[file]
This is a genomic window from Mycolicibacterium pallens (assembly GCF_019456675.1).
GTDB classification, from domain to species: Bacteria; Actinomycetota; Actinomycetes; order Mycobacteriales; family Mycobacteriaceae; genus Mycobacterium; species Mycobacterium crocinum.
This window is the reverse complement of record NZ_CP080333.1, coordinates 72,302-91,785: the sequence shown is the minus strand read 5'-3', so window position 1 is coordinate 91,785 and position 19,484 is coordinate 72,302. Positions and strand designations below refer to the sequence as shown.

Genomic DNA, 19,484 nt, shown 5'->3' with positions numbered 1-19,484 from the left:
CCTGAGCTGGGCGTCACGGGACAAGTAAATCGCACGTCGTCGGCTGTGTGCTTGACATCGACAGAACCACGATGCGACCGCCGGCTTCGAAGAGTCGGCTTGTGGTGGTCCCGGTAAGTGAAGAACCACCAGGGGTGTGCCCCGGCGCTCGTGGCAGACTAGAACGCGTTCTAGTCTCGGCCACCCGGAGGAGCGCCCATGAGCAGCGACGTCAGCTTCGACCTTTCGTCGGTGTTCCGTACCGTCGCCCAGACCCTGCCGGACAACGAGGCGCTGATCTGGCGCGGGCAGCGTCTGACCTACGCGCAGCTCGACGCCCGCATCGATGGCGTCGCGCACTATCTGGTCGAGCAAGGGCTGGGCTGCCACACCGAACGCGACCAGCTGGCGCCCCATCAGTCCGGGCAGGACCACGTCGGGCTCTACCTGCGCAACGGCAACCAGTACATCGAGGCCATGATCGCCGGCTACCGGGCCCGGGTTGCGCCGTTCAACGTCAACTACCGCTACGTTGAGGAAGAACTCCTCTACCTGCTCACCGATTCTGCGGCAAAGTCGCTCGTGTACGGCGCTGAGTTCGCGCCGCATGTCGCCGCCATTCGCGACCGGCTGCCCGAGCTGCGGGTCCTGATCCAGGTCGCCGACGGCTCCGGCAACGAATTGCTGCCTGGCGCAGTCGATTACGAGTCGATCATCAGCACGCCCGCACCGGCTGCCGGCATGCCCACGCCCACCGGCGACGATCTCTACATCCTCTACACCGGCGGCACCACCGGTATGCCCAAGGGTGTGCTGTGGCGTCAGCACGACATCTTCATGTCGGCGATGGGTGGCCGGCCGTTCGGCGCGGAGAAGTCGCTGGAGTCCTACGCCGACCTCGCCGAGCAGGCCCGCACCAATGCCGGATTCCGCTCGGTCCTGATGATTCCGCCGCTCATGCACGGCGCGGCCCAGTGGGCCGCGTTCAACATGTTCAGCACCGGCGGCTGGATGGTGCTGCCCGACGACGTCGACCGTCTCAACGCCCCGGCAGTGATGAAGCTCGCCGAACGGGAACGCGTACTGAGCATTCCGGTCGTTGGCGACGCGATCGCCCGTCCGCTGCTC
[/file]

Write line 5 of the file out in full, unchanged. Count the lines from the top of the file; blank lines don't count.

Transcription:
CCTGAGCTGGGCGTCACGGGACAAGTAAATCGCACGTCGTCGGCTGTGTGCTTGACATCGACAGAACCACGATGCGACCGCCGGCTTCGAAGAGTCGGCTTGTGGTGGTCCCGGTAAGTGAAGAACCACCAGGGGTGTGCCCCGGCGCTCGTGGCAGACTAGAACGCGTTCTAGTCTCGGCCACCCGGAGGAGCGCCCATGAGCAGCGACGTCAGCTTCGACCTTTCGTCGGTGTTCCGTACCGTCGCCCAGACCCTGCCGGACAACGAGGCGCTGATCTGGCGCGGGCAGCGTCTGACCTACGCGCAGCTCGACGCCCGCATCGATGGCGTCGCGCACTATCTGGTCGAGCAAGGGCTGGGCTGCCACACCGAACGCGACCAGCTGGCGCCCCATCAGTCCGGGCAGGACCACGTCGGGCTCTACCTGCGCAACGGCAACCAGTACATCGAGGCCATGATCGCCGGCTACCGGGCCCGGGTTGCGCCGTTCAACGTCAACTACCGCTACGTTGAGGAAGAACTCCTCTACCTGCTCACCGATTCTGCGGCAAAGTCGCTCGTGTACGGCGCTGAGTTCGCGCCGCATGTCGCCGCCATTCGCGACCGGCTGCCCGAGCTGCGGGTCCTGATCCAGGTCGCCGACGGCTCCGGCAACGAATTGCTGCCTGGCGCAGTCGATTACGAGTCGATCATCAGCACGCCCGCACCGGCTGCCGGCATGCCCACGCCCACCGGCGACGATCTCTACATCCTCTACACCGGCGGCACCACCGGTATGCCCAAGGGTGTGCTGTGGCGTCAGCACGACATCTTCATGTCGGCGATGGGTGGCCGGCCGTTCGGCGCGGAGAAGTCGCTGGAGTCCTACGCCGACCTCGCCGAGCAGGCCCGCACCAATGCCGGATTCCGCTCGGTCCTGATGATTCCGCCGCTCATGCACGGCGCGGCCCAGTGGGCCGCGTTCAACATGTTCAGCACCGGCGGCTGGATGGTGCTGCCCGACGACGTCGACCGTCTCAACGCCCCGGCAGTGATGAAGCTCGCCGAACGGGAACGCGTACTGAGCATTCCGGTCGTTGGCGACGCGATCGCCCGTCCGCTGCTC